25 March 2024

EMA: Update of Q&A for MAH on Nitrosamine Impurities

The presence of nitrosamine impurities in medicinal products has raised safety concerns regarding the consumption of various pharmaceuticals. These contaminants can develop at any phase, from the initial synthesis of the drug substance through the entire lifespan of the product, especially when an amine interacts with a nitrosating agent under favourable conditions.


Addressing this health risk, on 15th January 2024, the European Medicines Agency (EMA) introduced updates to its “Questions and answers for marketing authorization holders/applicants on the CHMP Opinion for the Article 5(3) of Regulation (EC) No 726/2004 referral on nitrosamine impurities in human medicinal products”.


The update to Q&A 9, clarifies analytical methods’ sensitivity in detecting nitrosamine impurities. Specifically, the Limit of Quantification (LoQ) for these methods must be at or below the acceptable limit for the respective nitrosamine to assure proper quantification of all potentially harmful impurities.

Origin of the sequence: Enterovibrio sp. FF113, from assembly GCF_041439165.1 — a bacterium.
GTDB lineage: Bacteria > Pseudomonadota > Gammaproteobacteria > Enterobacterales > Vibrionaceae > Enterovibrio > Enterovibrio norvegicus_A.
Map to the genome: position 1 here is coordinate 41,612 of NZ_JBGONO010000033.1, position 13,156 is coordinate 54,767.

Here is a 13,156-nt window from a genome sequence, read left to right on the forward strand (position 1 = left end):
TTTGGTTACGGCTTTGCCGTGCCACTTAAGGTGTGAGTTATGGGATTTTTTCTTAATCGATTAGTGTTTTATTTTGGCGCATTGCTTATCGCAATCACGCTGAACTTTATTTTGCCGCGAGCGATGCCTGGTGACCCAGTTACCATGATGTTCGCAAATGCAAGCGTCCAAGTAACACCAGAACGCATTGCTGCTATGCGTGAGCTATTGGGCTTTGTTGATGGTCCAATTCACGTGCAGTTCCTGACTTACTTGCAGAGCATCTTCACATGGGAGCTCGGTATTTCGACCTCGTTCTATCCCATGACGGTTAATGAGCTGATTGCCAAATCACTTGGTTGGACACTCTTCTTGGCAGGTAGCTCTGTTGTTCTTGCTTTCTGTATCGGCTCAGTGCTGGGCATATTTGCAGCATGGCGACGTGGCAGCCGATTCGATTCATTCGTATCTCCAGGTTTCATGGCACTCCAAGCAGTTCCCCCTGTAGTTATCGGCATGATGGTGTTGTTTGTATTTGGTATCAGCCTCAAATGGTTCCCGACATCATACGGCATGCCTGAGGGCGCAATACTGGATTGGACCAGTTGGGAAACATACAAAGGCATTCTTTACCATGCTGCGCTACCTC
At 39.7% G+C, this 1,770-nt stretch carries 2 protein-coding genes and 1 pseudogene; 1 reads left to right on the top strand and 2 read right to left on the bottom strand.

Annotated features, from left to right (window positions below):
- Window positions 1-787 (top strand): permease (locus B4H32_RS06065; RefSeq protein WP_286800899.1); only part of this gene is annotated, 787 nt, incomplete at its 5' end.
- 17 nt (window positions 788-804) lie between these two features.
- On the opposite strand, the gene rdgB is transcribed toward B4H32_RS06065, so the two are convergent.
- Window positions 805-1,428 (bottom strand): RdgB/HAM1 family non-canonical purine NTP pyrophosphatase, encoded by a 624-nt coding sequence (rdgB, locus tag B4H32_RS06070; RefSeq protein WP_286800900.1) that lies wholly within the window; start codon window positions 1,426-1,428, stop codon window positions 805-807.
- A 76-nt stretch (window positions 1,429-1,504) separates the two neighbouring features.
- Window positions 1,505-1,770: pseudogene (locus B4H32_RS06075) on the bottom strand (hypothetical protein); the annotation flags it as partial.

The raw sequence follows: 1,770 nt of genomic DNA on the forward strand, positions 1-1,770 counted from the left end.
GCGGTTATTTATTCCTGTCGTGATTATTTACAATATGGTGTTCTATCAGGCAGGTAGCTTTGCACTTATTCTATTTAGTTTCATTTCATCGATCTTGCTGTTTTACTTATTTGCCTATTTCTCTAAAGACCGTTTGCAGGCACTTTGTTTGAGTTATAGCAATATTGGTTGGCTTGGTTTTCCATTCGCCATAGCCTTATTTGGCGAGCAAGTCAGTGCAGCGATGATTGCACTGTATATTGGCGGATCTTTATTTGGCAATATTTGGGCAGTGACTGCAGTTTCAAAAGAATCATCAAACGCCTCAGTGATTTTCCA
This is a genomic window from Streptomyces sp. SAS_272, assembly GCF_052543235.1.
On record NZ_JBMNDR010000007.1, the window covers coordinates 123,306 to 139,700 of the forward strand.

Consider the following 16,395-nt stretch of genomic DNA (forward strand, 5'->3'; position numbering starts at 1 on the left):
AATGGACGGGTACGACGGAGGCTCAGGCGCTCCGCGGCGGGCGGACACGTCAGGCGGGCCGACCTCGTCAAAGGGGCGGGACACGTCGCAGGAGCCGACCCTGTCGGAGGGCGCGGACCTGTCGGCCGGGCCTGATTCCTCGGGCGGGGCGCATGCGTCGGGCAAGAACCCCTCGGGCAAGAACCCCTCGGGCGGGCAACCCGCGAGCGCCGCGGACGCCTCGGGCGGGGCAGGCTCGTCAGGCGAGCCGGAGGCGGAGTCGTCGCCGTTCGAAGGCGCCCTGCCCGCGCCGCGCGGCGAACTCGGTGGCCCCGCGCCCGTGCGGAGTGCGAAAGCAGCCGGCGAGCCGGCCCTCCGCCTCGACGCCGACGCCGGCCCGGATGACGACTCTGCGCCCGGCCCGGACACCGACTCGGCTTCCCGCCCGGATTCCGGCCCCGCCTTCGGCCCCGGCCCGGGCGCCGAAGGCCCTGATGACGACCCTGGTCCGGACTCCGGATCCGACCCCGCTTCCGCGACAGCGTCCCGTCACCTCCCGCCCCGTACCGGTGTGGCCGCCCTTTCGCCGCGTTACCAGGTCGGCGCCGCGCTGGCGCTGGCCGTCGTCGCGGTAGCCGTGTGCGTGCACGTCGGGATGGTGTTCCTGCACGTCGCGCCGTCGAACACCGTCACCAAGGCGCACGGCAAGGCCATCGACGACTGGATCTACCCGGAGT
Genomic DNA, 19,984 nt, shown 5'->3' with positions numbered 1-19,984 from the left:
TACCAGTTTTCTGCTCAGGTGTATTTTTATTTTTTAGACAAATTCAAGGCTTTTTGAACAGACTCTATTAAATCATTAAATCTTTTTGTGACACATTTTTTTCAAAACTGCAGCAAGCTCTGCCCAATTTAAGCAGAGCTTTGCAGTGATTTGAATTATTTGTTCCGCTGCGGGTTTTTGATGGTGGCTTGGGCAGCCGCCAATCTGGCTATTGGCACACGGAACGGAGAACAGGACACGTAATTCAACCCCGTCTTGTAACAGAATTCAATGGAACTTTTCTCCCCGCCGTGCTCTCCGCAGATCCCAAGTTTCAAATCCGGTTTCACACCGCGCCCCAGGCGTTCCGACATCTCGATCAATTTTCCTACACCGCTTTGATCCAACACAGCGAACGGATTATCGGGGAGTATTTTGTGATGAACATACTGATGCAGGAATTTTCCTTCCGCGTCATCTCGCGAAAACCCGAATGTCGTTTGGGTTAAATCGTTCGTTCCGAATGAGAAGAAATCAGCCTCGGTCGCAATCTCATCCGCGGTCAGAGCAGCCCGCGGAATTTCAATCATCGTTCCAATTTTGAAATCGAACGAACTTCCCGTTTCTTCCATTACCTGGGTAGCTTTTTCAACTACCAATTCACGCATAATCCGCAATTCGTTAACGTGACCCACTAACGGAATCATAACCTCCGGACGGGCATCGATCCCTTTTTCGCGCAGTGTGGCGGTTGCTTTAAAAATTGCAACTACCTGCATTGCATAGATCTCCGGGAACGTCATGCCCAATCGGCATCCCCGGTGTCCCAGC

The EMA has introduced a distinction in the management of nitrosamine impurities in Q&A 3 and 10, specifically addressing non-mutagenic nitrosamines (NMIs). NMIs, identified through negative in vivo mutagenicity studies like the Ames test, are to be managed according to ICH Q3A(R2) and ICH Q3B(R2) guidelines, without the need for step 2 confirmatory testing submission.


The EMA has delineated two primary scenarios for the detection of new nitrosamines; for nitrosamines with sufficient substance-specific animal carcinogenicity data, a substance-specific acceptable intake (AI) limit is calculated using the TD50 to determine lifetime exposure limits. In cases where sufficient substance-specific data are unavailable, the Carcinogenic Potency Categorization Approach (CPCA) is recommended to establish the AI unless other robust data suggest a different AI.


For the assessment of nitrosamines not listed in Appendix 1 of the guidance document, the EMA now provides specific timelines and conditions under which the Ames test results are acceptable. This includes a stipulation that all Ames assays initiated after August 2023 must comply with the Enhanced Ames Test (EAT) conditions, with a submission deadline for these assays set for January 31st, 2024.